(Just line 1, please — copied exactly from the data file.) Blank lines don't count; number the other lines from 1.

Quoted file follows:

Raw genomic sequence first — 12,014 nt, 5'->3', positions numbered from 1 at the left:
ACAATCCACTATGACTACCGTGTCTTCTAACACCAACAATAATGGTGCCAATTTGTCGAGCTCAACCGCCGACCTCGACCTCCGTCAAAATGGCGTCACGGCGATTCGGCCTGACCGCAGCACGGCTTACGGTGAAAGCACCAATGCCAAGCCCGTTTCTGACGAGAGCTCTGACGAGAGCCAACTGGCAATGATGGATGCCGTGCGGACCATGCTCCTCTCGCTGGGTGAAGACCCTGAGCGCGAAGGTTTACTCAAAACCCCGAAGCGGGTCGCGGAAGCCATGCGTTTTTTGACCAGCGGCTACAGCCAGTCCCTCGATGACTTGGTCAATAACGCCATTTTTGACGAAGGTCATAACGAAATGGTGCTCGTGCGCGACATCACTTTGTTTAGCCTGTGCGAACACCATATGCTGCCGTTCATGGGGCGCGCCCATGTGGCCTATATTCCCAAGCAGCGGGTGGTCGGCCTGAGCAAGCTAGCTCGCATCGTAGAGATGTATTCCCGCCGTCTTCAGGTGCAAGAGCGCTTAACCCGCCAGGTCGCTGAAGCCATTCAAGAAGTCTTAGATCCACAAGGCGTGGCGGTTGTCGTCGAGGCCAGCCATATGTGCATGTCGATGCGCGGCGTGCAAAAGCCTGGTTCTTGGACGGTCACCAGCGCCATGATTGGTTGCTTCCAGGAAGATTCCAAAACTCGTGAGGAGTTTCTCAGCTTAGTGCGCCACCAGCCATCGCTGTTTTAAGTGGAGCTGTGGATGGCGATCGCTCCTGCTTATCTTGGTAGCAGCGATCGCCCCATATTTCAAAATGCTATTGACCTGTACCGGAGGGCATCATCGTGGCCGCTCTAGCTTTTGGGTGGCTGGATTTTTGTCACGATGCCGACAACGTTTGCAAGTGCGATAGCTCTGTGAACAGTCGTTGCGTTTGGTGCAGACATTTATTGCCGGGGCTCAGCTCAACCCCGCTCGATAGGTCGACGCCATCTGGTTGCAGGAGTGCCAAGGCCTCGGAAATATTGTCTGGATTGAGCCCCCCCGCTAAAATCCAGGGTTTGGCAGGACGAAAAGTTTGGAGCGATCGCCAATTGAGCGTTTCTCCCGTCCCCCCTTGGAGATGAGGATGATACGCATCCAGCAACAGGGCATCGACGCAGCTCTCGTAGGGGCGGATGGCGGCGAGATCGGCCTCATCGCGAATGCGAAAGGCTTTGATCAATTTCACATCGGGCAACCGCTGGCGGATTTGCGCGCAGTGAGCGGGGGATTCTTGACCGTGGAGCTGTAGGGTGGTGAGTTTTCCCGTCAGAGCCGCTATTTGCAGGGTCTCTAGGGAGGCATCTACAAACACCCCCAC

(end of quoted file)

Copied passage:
Raw genomic sequence first — 12,014 nt, 5'->3', positions numbered from 1 at the left: